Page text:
Hi all,
I know that this is not a libvirt issue but this badly impacts libvirt 
Is anyone aware of any status on this issue ? Daniel ?

Here is some history I could get from the libvirt mailing list :

* October 12, 2006 (Daniel Berrange).
I've been trying to track down just why talking to XenD is resulting in so 
much CPU time being
comsumed by both xend & xenstored. As a test case, I'm running 'virsh 
dominfo demo' which results in
a single HTTP request to Xend to fetch domain info, eg 'GET 
Run this in a tight loop & I'll see xenstored taking > 50% CPU, and XenD 
taking another 11%
2647 root 16 0 6188 840 464 R 52 0.0 0:55.04 xenstored
11600 root 18 0 259m 7568 1516 S 11 0.2 0:04.53 python
Its not surprising that xend is consuming time since we are making many 
requests per second, but for
an operation which is only doing reads it having so much time attributed 
to xenstored seems very
excessive. So I ran oprofile & collected some data about xenstored:
CPU: AMD64 processors, speed 2211.33 MHz (estimated)
Counted CPU_CLK_UNHALTED events (Cycles outside of halt state) with a unit 
mask of 0x00 (No
unit mask) count 100000
samples % image name symbol name
347226 45.9445 ext3 (no symbols)
264664 35.0200 jbd (no symbols)
31778 4.2048 libc-2.5.so memset
10763 1.4241 xenstored main
8884 1.1755 libc-2.5.so _int_malloc
7053 0.9332 libc-2.5.so vfprintf
4264 0.5642 xenstored initialize_set
So almost 80% of xenstored's CPU time is attributed to ext3 & journalling 
modules, suggesting
xenstored is doing alot of disk I/O. strace()'ing the xenstored process 
shows the only file it is opening
# strace -p 2647 -e trace=open,rename,unlink
Process 2647 attached - interrupt to quit
open("/var/lib/xenstored/tdb.0x62aa80", O_WRONLY|O_CREAT|O_TRUNC, 0640) = 
open("/var/lib/xenstored/tdb.0x62aa80", O_RDWR) = 15
rename("/var/lib/xenstored/tdb.0x62aa80", "/var/lib/xenstored/tdb") = 0
unlink("/var/lib/xenstored/tdb.0x62aa80") = -1 ENOENT (No such file or 
open("/var/lib/xenstored/tdb.0x62b2b0", O_WRONLY|O_CREAT|O_TRUNC, 0640) = 
open("/var/lib/xenstored/tdb.0x62b2b0", O_RDWR) = 14
rename("/var/lib/xenstored/tdb.0x62b2b0", "/var/lib/xenstored/tdb") = 0
unlink("/var/lib/xenstored/tdb.0x62b2b0") = -1 ENOENT (No such file or 
So basically it is repeatedly copying its persistent TBD database over and 
over again. The TDB on this
system is 128 KB in size and each individual HTTP GET on /xend/domain/demo 
is resulting in 16
copies being made.
Do the maths - 128 * 16 == 2 MB of reads, and 2 MB of writes - for a 
single read in XenD. Now if I
monitor the status of 20 domains, once per second that's causing 40 MB of 
writes & 40 MB of reads
every second which is utterly ridiculous & completely non scalable for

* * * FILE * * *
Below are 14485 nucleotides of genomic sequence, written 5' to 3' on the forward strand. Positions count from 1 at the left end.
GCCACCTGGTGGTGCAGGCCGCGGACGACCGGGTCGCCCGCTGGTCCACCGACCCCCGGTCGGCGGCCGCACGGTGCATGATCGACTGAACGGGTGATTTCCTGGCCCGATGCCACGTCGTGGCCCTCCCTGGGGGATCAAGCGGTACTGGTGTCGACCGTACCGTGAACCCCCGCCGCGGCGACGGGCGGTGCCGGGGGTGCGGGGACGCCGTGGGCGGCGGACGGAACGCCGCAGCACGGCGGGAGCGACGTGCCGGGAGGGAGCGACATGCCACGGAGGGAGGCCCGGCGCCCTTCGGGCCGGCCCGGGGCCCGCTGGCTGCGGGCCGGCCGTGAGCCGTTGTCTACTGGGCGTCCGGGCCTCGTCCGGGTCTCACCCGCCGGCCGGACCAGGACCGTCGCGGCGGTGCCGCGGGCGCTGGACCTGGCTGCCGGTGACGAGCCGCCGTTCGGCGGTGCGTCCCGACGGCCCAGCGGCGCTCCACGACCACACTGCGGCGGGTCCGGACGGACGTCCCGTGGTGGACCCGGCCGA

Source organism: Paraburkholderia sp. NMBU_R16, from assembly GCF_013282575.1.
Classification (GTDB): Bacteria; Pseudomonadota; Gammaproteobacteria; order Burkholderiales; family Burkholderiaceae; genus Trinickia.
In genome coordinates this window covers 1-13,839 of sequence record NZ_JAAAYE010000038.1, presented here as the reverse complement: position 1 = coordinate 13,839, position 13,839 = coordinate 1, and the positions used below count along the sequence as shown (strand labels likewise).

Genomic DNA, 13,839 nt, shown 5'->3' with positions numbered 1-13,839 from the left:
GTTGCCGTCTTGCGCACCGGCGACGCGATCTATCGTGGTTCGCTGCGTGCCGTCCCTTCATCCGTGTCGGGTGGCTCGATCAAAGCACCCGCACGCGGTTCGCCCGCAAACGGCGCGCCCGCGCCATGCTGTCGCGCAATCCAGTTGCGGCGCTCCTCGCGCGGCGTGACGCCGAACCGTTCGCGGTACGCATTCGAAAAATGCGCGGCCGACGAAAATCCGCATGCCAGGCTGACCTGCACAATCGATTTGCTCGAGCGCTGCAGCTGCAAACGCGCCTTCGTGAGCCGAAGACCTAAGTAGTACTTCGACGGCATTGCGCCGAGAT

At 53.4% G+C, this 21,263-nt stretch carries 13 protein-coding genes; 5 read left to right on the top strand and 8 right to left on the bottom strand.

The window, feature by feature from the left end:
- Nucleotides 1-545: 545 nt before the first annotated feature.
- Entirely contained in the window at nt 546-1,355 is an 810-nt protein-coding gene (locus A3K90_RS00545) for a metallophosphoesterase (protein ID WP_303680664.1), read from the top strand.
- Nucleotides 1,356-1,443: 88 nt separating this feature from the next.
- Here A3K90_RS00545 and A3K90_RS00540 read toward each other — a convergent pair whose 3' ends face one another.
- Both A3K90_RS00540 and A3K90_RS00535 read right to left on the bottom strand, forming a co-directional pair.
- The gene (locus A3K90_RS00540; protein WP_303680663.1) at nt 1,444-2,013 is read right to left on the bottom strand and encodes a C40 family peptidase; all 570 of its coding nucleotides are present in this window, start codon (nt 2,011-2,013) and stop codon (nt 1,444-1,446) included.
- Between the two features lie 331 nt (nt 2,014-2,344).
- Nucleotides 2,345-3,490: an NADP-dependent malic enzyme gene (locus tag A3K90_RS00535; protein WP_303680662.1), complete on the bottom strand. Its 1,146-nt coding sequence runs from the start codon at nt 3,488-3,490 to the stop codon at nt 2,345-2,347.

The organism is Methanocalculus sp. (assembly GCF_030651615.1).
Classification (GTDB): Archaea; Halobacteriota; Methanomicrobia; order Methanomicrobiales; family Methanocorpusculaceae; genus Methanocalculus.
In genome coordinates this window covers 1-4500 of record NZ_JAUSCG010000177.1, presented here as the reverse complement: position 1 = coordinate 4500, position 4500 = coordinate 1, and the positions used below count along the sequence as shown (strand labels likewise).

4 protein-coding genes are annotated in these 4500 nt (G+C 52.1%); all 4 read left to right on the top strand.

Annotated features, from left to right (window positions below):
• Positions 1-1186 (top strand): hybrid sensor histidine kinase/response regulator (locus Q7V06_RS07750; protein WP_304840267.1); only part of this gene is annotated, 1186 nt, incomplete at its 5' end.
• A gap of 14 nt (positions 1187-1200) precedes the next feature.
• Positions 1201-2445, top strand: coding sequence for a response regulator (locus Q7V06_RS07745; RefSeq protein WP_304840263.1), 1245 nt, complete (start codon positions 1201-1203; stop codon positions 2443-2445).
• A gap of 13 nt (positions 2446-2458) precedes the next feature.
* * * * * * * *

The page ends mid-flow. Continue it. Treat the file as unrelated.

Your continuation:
enterprise deployment :-(
There's two problems I see here:
1. Why the need for xenstored to be doing any of this I/O in the first 
If the DB needs to be kept on disk at all, it really needs to have a much 
saner update/transactional
model to only update bits which actually change, rather than re-creating 
the entire DB on every
transaction. But it strikes me that the DB could potentially be kept 
entirely in memory removing the
disk I/O completely. Sure yyou wouldn't be able to restart the daemon 
then, but even today you can't
restart xenstored & expect things to still be working.
2. Why does XenD create sooo many transactions in XenStored for a read op 
Having instrumented Xend it sems that the root cause of the problem is the
xen.xend.xenstore.xstransact class. This alllows one to start a 
transaction, do a bunch of
reads/writes & then commit the transaction. At the same time though it has 
a bunch of static
'convenience' methods for read & write which will implicitly start & 
commit a transaction. Well
90% of the code in XenD seems to be using these 'convenience' methods 
instead of explicitly
starting a transaction to cover a piece of work - the result is a simple 
GET causes 16 transactions
....and an 'xm create' results in 80 transactions. These convenience 
methods are utterly destroying
Clearly we can't address these for 3.0.3, but I think both of these areas 
need serious work in 3.0.4 if we
want a scalable control plane in Dom0. Fixing the XenD bit looks 
particularly hard because any single
method using the convenience xenstored read functions can be called under 
many different contexts, so
of which needs transactions, others which don't. It ought to be possible 
to trace back all the calls &
make it possible to pass explicit xstransct objects into all calls & then 
kill off the convenience methods.

* Answer, same day (October 12, 2006)

Yes, xenstored is very simple minded in many respects. We will certainly 
be improving this during
3.0.4 development -- I think we can get the costs down very significantly 
for commonplace operations
without enormous effort.

* Avril 25, 2007 (Daniel Berrange)

> Xen 3.0.3 has a serious performance bug
> (see 
> This bug is fixed in Xen 3.0.4
No it isn't. The performance bug is actually at least x2 worse in Xen 
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